Price per piece with liner, two available.
A slightly convex barrel shaped form, it stands 1 1/2" to the top edge and has a body diameter of 1 7/8". The silver by itself weighs 1.5 T. oz.
It has its original, fitted, deep colored, cobalt blue glass liner.
It is without a monogram or inscription, or removal of same.
It is in excellent condition...
Brix lists his dates 1825-30, which would be consistent with the style of this 8 3/8" long, nearly 1.3 T. oz., tablespoon stamped "E. Shaw" in a hatched cartouche. This would seem to provide a conclusive attribution...
It has a "Reverse Tipt" handle with a finely engraved front with detailing that resembles engine turning.
There is an Old English "M" monogram.
It is in flawless condition, free of any wear or damage. The engraving remains crisp, the upturned, pointed end is without nicks or burrs, and the finish has a warm patina...
Measuring 7" long and weighing 1.1 T. oz., this example is a preserve or jelly spoon. The pattern is double die struck, meaning it appears on the front and back sides of the handle. It is high relief and highly detailed...
It possesses late Victorian sensibilities, employing cee scrolls, acanthus leaves, and beading detailing to frame the actual rose and floral elements that lend the pattern its name.
There is a script "N" monogram on the handle front. The backside is plain save for the mark "925 Sterling 1000."
This example is a 6" long, relatively light weight at not quite .5 T. oz., cheese knife...
This example is a 6 1/4" long, heavy, 1.7 T. oz. sauce ladle. The 1 3/4" diameter, 5/8" deep, bowl has flanged shoulders and a scalloped and patterned outer border.
This is in immaculate condition and without a monogram or removal...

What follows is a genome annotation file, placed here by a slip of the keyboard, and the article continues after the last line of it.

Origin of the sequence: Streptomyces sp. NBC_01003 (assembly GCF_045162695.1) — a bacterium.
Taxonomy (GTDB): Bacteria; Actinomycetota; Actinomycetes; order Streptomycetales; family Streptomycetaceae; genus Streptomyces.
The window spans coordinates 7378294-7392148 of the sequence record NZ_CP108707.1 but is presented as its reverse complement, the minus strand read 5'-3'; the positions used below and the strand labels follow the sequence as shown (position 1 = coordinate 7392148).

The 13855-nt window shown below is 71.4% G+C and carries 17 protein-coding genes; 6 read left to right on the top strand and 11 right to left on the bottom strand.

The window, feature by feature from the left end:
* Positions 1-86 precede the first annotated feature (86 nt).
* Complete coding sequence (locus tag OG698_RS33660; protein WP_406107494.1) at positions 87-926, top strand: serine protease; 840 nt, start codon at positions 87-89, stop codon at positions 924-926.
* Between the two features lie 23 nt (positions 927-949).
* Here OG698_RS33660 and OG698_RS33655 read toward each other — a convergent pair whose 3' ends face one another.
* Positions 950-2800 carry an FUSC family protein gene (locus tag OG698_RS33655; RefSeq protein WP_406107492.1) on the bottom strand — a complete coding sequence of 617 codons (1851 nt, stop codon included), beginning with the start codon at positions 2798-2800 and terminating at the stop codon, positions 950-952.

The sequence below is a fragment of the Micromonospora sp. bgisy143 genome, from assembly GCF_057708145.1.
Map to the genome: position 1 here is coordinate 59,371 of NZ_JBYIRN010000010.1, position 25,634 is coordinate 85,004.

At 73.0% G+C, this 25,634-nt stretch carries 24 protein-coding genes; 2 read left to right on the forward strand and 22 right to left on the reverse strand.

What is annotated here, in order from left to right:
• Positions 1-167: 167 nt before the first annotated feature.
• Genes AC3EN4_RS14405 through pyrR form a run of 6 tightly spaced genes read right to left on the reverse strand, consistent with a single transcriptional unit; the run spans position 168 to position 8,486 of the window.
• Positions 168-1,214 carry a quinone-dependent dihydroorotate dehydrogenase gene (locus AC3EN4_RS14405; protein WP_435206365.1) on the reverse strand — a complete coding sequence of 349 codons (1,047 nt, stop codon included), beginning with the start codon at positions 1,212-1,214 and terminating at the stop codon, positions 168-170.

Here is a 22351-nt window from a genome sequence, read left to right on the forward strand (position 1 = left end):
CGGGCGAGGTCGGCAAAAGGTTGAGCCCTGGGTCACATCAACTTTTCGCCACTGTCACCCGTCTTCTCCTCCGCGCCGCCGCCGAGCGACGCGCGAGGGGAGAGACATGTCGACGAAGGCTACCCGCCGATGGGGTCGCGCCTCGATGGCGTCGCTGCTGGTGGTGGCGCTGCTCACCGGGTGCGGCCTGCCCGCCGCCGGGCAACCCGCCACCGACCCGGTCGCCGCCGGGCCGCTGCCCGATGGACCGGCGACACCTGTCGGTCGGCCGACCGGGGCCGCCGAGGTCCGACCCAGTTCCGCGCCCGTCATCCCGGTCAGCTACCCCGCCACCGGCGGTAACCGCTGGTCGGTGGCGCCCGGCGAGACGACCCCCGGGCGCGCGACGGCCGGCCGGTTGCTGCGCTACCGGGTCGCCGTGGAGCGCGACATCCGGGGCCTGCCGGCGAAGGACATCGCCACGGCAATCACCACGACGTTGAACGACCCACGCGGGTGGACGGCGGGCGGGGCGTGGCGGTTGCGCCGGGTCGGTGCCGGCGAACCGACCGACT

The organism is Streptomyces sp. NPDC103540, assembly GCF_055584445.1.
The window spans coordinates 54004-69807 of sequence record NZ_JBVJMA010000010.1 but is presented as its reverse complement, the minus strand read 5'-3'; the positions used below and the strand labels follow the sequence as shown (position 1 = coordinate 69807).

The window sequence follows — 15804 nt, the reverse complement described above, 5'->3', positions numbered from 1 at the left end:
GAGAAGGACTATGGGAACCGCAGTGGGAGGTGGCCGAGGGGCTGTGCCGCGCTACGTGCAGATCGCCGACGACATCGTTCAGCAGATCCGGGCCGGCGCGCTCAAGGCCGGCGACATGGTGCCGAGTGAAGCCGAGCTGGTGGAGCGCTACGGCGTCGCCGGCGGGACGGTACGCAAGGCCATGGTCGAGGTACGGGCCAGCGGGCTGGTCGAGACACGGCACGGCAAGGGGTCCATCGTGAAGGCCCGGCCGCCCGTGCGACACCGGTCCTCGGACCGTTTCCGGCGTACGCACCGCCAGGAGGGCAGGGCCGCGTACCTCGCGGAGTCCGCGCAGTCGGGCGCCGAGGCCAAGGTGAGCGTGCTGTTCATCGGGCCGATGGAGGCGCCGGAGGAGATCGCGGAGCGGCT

It was made by Frank Smith, whose "lion and S" emblem is stamped on the inside lower rim, along with the word "Sterling."
It is entirely plain, and without a monogram or inscription, or removal of same.
In choice estate condition, it remains perfectly round and is free of bends, nicks, or blemishes. The finish is bright, with a rich patina.
The pattern is "Priscilla," which dates from 1924...
It is stamped with a first standard Minerva head, meaning it has a slightly higher silver content at 95% than sterling, which is 92.5%. There is a bigorne guarantee on the surface opposite the Minerva. The maker's mark is an "L" on either side of a cross that has a star at the top and bottom, all this in a lozenge.
The pattern is a...
Much of the work of these smaller companies was not documented, and that is the case with this 6 3/8" long, just over .7 T. oz., beef, aka chipped beef, fork. That said, the design of this clearly dates from the early 1900s, falls within the Art Nouveau mode, and compares favorably with con...
It is dessert size, 7" long, and weighing approximately 1.0 T. oz. It has a down-turned, reverse tipt end, and a lined drop on the bowl. There is a feathered script "HT" monogram.
The condition is very good. The bowl remains ...
This example of his work is a 1 3/4" diameter, 1" high, weighty at just over 1.0 T. oz., napkin ring.
In keeping with Gebelein's Arts & Crafts roots combined with his sensitivities to ...
It is apparently modified from a Whiting "Louis XV" pattern. It retains the "Sterling" and "Pat. 1891" marks of that line, accompanied by "Geo. C. Shreve & Co." It apparently dates between 1891 and 1894, when the name of the firm became "Shreve & Co."
The piece incorporates two modifications, both of which reflect h...
His work was of the highest order and exemplary of the silversmith's art. That is the case with this 7" long, weighty, 2.3 T. oz., silver gravy ladle.
Inspired by American colonial period design, about which Gebelein was a scholar, it has a clean, straightf...
Staunch and clean, these were made to a standard and no doubt intended to serve dutifully while presenting with a quiet nobility.
The elongated cup grips have high shoulders that, which, along with the length of the arms, have beveled edges. The arch i...
The pattern, "Acorn," is one of Jensen's most recognizable and popular.
As indicated, this is in excellent estate condition. Apart from light surface scratches, it is absent signs of use. The bowl remains well-shaped and free of dents, nicks, or burrs.
The pattern is Georg Jensen's "Bernadotte," first issued in 1939. The mark on this, which includes "Sterling" and "Denmark," has been in use since 1945.
It is in superb condition and without a monogram or removal. Polishing wear is nil and the finish is brilliant, showing only faint surface scratches. The bowl is free of any dents, nicks, or burrs.